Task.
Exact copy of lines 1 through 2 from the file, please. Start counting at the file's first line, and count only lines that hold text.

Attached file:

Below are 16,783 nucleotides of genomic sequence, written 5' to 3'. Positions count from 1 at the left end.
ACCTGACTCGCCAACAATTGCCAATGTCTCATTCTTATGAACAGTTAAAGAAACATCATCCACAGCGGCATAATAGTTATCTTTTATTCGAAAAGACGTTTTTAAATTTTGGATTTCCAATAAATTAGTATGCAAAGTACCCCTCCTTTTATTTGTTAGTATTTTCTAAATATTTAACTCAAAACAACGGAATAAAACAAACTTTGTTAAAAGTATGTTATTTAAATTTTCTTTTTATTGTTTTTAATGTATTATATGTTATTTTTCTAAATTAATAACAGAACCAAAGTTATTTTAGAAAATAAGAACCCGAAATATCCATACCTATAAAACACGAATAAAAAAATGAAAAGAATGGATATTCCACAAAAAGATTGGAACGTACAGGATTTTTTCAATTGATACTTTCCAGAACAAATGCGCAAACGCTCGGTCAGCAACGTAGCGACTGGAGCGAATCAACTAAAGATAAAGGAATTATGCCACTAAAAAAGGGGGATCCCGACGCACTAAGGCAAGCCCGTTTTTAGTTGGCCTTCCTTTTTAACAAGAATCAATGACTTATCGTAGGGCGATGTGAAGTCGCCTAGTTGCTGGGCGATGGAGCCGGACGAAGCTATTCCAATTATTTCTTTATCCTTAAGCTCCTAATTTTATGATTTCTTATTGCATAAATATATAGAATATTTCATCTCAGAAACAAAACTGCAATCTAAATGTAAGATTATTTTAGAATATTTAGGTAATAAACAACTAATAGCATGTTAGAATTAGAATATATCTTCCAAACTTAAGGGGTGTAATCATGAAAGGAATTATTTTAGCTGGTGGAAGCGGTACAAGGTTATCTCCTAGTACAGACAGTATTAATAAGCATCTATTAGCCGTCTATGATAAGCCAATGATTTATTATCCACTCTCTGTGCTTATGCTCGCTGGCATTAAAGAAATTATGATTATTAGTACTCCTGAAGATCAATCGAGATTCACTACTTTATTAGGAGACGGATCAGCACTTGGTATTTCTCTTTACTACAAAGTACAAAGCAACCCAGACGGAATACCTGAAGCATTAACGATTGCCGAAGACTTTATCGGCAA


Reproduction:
Below are 16,783 nucleotides of genomic sequence, written 5' to 3'. Positions count from 1 at the left end.
ACCTGACTCGCCAACAATTGCCAATGTCTCATTCTTATGAACAGTTAAAGAAACATCATCCACAGCGGCATAATAGTTATCTTTTATTCGAAAAGACGTTTTTAAATTTTGGATTTCCAATAAATTAGTATGCAAAGTACCCCTCCTTTTATTTGTTAGTATTTTCTAAATATTTAACTCAAAACAACGGAATAAAACAAACTTTGTTAAAAGTATGTTATTTAAATTTTCTTTTTATTGTTTTTAATGTATTATATGTTATTTTTCTAAATTAATAACAGAACCAAAGTTATTTTAGAAAATAAGAACCCGAAATATCCATACCTATAAAACACGAATAAAAAAATGAAAAGAATGGATATTCCACAAAAAGATTGGAACGTACAGGATTTTTTCAATTGATACTTTCCAGAACAAATGCGCAAACGCTCGGTCAGCAACGTAGCGACTGGAGCGAATCAACTAAAGATAAAGGAATTATGCCACTAAAAAAGGGGGATCCCGACGCACTAAGGCAAGCCCGTTTTTAGTTGGCCTTCCTTTTTAACAAGAATCAATGACTTATCGTAGGGCGATGTGAAGTCGCCTAGTTGCTGGGCGATGGAGCCGGACGAAGCTATTCCAATTATTTCTTTATCCTTAAGCTCCTAATTTTATGATTTCTTATTGCATAAATATATAGAATATTTCATCTCAGAAACAAAACTGCAATCTAAATGTAAGATTATTTTAGAATATTTAGGTAATAAACAACTAATAGCATGTTAGAATTAGAATATATCTTCCAAACTTAAGGGGTGTAATCATGAAAGGAATTATTTTAGCTGGTGGAAGCGGTACAAGGTTATCTCCTAGTACAGACAGTATTAATAAGCATCTATTAGCCGTCTATGATAAGCCAATGATTTATTATCCACTCTCTGTGCTTATGCTCGCTGGCATTAAAGAAATTATGATTATTAGTACTCCTGAAGATCAATCGAGATTCACTACTTTATTAGGAGACGGATCAGCACTTGGTATTTCTCTTTACTACAAAGTACAAAGCAACCCAGACGGAATACCTGAAGCATTAACGATTGCCGAAGACTTTATCGGCAA